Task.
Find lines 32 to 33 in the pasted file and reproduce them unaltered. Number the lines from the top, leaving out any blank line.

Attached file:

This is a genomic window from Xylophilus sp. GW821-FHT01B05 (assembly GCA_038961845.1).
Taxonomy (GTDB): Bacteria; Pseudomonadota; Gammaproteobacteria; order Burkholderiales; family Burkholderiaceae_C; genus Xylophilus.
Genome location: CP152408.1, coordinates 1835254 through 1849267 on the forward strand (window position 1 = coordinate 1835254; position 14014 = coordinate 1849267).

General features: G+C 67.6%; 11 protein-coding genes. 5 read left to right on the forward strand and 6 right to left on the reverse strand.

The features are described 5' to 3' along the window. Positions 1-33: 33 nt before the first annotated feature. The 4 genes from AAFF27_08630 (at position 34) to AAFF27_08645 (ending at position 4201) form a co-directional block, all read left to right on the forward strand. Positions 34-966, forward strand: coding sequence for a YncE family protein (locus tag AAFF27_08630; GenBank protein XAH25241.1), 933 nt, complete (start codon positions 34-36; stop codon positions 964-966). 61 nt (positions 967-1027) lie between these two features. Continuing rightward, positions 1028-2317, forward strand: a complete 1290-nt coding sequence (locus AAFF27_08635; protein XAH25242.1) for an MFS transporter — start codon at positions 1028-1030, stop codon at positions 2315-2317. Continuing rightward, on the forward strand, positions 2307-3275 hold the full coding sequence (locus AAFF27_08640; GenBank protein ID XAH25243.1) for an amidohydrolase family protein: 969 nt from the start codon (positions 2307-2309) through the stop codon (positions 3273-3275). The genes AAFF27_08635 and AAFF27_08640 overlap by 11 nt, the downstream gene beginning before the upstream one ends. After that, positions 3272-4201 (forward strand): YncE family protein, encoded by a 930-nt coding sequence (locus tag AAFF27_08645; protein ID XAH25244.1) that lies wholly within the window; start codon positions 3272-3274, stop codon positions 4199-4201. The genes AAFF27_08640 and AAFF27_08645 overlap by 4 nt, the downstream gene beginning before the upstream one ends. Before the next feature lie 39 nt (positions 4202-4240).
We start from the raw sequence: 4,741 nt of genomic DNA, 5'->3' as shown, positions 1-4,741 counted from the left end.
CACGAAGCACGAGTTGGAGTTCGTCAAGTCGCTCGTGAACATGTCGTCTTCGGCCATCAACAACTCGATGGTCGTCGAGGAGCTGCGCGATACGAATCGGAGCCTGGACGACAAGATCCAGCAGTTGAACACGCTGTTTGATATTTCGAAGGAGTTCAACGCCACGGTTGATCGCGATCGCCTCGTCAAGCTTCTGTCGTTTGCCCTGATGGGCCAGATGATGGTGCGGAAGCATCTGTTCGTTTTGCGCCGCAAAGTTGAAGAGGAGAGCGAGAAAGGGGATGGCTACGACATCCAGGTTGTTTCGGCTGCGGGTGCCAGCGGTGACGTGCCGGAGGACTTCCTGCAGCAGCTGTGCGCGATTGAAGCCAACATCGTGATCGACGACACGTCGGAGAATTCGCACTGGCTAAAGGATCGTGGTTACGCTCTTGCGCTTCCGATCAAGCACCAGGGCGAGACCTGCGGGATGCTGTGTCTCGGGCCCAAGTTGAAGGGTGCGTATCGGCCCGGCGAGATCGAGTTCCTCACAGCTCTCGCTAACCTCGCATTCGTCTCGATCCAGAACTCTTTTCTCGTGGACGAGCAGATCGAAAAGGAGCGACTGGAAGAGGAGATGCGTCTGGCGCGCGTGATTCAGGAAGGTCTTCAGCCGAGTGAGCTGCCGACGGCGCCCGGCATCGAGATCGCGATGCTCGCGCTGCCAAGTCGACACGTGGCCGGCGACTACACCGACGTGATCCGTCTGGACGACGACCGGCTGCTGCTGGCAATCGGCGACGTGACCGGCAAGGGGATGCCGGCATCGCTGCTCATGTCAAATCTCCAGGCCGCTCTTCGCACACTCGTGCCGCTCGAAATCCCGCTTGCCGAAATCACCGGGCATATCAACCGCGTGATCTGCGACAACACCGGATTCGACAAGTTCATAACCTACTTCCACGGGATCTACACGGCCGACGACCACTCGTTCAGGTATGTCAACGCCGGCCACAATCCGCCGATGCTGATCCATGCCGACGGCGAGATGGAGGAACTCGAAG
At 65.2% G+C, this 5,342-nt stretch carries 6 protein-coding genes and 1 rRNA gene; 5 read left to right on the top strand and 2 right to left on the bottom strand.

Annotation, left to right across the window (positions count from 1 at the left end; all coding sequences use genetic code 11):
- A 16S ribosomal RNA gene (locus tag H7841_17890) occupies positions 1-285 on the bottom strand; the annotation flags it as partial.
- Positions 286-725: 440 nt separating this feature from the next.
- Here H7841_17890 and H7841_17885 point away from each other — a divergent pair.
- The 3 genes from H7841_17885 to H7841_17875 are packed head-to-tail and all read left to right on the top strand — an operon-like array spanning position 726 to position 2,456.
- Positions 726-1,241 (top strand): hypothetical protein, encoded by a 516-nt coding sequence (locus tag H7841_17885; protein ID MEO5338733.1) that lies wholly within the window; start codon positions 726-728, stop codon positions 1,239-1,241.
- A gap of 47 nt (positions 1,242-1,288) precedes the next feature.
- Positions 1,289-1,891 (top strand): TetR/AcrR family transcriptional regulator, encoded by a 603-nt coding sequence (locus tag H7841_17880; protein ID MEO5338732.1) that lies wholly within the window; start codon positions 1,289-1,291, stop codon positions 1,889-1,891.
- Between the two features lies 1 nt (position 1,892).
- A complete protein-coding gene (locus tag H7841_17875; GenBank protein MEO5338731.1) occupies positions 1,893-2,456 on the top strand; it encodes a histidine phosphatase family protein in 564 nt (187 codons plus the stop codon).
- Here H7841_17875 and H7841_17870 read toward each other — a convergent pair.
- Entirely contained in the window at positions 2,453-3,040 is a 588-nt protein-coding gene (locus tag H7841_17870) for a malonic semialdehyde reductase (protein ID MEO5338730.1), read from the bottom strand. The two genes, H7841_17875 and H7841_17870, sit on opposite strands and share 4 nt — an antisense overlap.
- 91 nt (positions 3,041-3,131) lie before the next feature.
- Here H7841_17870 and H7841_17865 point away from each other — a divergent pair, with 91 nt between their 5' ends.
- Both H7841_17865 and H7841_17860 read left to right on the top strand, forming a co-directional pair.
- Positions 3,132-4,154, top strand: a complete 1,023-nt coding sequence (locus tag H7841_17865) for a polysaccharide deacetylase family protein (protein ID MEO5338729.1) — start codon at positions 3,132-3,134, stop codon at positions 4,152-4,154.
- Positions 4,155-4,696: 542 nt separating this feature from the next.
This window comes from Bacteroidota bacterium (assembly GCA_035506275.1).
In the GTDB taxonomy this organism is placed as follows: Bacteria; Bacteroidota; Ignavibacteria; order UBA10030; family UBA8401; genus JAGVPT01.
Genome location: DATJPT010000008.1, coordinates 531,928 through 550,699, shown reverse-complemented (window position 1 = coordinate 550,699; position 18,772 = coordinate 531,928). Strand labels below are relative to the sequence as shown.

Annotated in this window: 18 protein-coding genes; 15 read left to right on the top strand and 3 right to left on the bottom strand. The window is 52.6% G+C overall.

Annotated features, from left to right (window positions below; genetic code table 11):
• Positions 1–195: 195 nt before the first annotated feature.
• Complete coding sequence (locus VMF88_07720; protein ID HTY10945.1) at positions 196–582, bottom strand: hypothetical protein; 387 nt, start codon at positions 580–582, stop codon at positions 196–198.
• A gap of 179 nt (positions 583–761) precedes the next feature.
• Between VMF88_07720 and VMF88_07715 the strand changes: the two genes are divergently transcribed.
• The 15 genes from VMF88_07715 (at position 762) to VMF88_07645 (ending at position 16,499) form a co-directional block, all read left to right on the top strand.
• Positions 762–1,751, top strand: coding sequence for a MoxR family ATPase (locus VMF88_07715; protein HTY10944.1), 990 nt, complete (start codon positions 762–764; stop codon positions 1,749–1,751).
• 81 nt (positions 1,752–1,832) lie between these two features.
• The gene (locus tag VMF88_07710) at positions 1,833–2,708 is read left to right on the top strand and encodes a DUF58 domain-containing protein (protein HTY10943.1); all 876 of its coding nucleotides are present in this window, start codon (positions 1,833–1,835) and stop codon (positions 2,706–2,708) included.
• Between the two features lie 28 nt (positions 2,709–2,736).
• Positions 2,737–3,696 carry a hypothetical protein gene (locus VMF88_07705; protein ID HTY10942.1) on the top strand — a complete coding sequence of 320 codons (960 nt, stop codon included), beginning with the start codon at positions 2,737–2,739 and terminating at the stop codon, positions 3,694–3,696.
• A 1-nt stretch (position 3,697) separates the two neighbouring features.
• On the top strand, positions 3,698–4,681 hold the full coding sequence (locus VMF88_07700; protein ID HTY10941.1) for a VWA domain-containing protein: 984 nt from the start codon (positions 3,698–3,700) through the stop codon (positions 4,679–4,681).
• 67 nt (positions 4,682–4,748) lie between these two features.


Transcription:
• Complete coding sequence (locus VMF88_07720; protein ID HTY10945.1) at positions 196–582, bottom strand: hypothetical protein; 387 nt, start codon at positions 580–582, stop codon at positions 196–198.
• A gap of 179 nt (positions 583–761) precedes the next feature.